Wednesday, March 30, 2011

One Minute Review - Eat Pray Love

Eat Pray Love is about as simple and unassuming as it's title suggests. Of course it is. It's another example of putting stars into big movies and sending them out into the world to find no real dranger or drama. It happened with Brad Pitt in Seven Years in Tibet, Patrick Swayze in City of Joy and now it happens to Julia Roberts here. So what we are left with is a half hearted story in which a white woman travels to three places around the world to do exactly what's in the title after having a mid-life crisis of sorts. Conviently for her she always manages to bump into another American along the way or, when she runs across a foerigner, luckily enough, it is Javier Bardem.

Eat Pray Love was adapted from a best seller by Elizabeth Gilbert who is either the most boring of travelers or the victim of a poor, predictable adaptation. If, along the way, Gilbert achieved something profound in her personal journey, the remnants of it are not to be found here.

Maybe it's the fault of writer/director Ryan Murphy (of Glee fame) who overshoots and understuffs. Murphy has a way of confusing movement with artistry and bigness for something profound. Along with his cinamatographer, Murphy has the camera swoop and swirl and push in and push out and spin around from above, trying to make a lack of material seem big enough to inhabit its own running time. Take a scene in which Roberts, having come from a meeting with her laywer and husband over their divorce, comes upon her husband in the elevator. Instead of allowing a quite moment to pass between them Muphy lets the camera rapidly push in on her and then cuts immediatly to it doing the same thing on him. A small moment is forced to become a big moment and the impact is lost by being underlined. Stretch that to 2 and a half hours and you have about the effect of Eat Pray Love. 

Sunday, March 20, 2011

The Adjustment Bureau

Rumor has it that when the original Young Turks of the Cashiers du Cinema gathered years after the fact for a round table discussion one of the topics was with regards to how they had argued so hard towards the director as the artist of his own work that when he was finally given artistic freedom, he didn’t know what to do with it.

That is, in one way or another, the logic behind the Adjustment Bureau as explained by Terrence Stamp’s Thompson in one of those film stealing monologue scenes. It’s that free will is just an illusion. Sure we can chose what tie to wear and what tooth paste to use, but give a person real power over themselves and we get the Dark Ages or World Wars. Thus there is a Chairman who has a plan devised for everyone and when we step off course, he sends his men to give us all a nudge back into fulfilling the destiny that was set out for us.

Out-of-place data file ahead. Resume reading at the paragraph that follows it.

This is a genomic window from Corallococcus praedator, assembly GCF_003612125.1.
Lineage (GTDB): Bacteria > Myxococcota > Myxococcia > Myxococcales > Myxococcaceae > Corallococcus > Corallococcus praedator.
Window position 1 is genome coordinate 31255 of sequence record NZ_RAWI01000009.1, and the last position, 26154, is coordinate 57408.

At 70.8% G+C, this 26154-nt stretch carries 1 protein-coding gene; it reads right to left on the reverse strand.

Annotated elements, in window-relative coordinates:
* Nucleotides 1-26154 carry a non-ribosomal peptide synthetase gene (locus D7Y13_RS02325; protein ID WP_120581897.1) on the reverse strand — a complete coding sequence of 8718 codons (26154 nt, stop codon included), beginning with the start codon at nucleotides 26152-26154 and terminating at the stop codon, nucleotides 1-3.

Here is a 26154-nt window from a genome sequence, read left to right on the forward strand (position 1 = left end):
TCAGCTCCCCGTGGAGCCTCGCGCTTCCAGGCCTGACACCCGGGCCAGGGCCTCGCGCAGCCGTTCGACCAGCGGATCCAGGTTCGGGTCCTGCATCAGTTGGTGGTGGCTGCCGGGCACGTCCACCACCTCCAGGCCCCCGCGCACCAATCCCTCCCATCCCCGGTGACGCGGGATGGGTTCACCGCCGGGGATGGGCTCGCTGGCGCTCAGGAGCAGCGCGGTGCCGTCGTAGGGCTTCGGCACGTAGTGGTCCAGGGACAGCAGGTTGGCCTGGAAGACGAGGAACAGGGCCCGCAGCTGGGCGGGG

That’s the story told anyway in the new film of the same name which places Matt Damon and Emily Blunt into, what is essentially an old fashioned melodrama with the ideas surrounding them loosely based on a Phillip K. Dick short story that, just possibly, Alex Proyas also had in mind when he dreamed up his masterpiece Dark City. It’s the foregrounding of this romance that essentially holds the movie together, giving it human momentum within a story that hasn’t been given half as much though by its writer/director George Nolfi as say was given to the aforementioned Dark City or even Inception for that matter. But then again, the old adage still stands: love conquers all.

Damon plays David Norris, a former bad boy turned senate hopeful in New York who looks poised to win until a picture of some former college hijinks is put into print and Norris loses. In the bathroom, before his speech on election night he meets Elise (Blunt) and immediately establishes a connection until she is chased away, no name or number having been given, by a pair of guards looking for her for crashing a wedding upstairs.

Norris, smitten and frustrated, manages a speech that night that is honest and compelling and looks like it will set him on course for a win come next term. Meanwhile, on a bus to his new job, he meets up with Elise and they manage to exchange numbers. However, this wasn’t the plan for Norris who, upon arrival to the office, finds men in suits erasing memories from his co-workers. They give chase but are inescapable. Their hats, we are later told, allow them the power to go through doors and be teleported around the city like magic. It’s a neat trick that doesn’t get much more logical an explanation than this.

Norris is told of this mysterious Chairman and this divine plan that has been written for everyone and is mapped out in convenient animated books which, despite their power, look less impressive and versatile than Ipads. Apparently God hasn’t caught up with the times. But now, reeling myself back in, I’ve gone and made an important assumption that the film wisely doesn’t. These men don’t stand in for angels nor the Chairman for God, although the parallels are there. We know this Chairman, we are told, by many different names and have met him but never know as he appears in a different form to everyone.